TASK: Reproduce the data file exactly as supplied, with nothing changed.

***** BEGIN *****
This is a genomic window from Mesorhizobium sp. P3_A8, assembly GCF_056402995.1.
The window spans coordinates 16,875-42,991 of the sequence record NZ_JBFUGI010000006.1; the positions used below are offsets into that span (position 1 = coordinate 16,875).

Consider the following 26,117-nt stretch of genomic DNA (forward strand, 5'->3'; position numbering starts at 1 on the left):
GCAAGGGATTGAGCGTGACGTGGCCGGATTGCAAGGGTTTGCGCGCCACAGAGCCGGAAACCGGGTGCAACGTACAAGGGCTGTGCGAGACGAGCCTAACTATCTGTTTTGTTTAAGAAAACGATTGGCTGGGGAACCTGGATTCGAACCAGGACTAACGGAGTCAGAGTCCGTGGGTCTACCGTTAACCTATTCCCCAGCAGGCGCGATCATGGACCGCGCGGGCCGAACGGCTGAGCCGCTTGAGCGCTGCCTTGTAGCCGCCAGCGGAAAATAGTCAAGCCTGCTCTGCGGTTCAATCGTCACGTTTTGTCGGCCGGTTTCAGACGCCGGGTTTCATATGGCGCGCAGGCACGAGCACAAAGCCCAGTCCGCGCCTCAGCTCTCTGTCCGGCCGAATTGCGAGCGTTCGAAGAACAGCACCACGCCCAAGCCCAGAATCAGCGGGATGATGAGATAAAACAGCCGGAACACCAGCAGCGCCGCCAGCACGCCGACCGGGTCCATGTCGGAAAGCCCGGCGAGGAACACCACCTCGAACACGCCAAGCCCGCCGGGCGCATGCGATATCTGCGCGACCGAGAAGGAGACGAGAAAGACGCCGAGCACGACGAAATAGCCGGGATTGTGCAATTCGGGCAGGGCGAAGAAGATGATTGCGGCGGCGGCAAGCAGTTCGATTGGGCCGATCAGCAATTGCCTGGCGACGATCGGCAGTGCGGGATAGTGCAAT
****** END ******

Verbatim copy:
This is a genomic window from Mesorhizobium sp. P3_A8, assembly GCF_056402995.1.
The window spans coordinates 16,875-42,991 of the sequence record NZ_JBFUGI010000006.1; the positions used below are offsets into that span (position 1 = coordinate 16,875).

Consider the following 26,117-nt stretch of genomic DNA (forward strand, 5'->3'; position numbering starts at 1 on the left):
GCAAGGGATTGAGCGTGACGTGGCCGGATTGCAAGGGTTTGCGCGCCACAGAGCCGGAAACCGGGTGCAACGTACAAGGGCTGTGCGAGACGAGCCTAACTATCTGTTTTGTTTAAGAAAACGATTGGCTGGGGAACCTGGATTCGAACCAGGACTAACGGAGTCAGAGTCCGTGGGTCTACCGTTAACCTATTCCCCAGCAGGCGCGATCATGGACCGCGCGGGCCGAACGGCTGAGCCGCTTGAGCGCTGCCTTGTAGCCGCCAGCGGAAAATAGTCAAGCCTGCTCTGCGGTTCAATCGTCACGTTTTGTCGGCCGGTTTCAGACGCCGGGTTTCATATGGCGCGCAGGCACGAGCACAAAGCCCAGTCCGCGCCTCAGCTCTCTGTCCGGCCGAATTGCGAGCGTTCGAAGAACAGCACCACGCCCAAGCCCAGAATCAGCGGGATGATGAGATAAAACAGCCGGAACACCAGCAGCGCCGCCAGCACGCCGACCGGGTCCATGTCGGAAAGCCCGGCGAGGAACACCACCTCGAACACGCCAAGCCCGCCGGGCGCATGCGATATCTGCGCGACCGAGAAGGAGACGAGAAAGACGCCGAGCACGACGAAATAGCCGGGATTGTGCAATTCGGGCAGGGCGAAGAAGATGATTGCGGCGGCGGCAAGCAGTTCGATTGGGCCGATCAGCAATTGCCTGGCGACGATCGGCAGTGCGGGATAGTGCAAT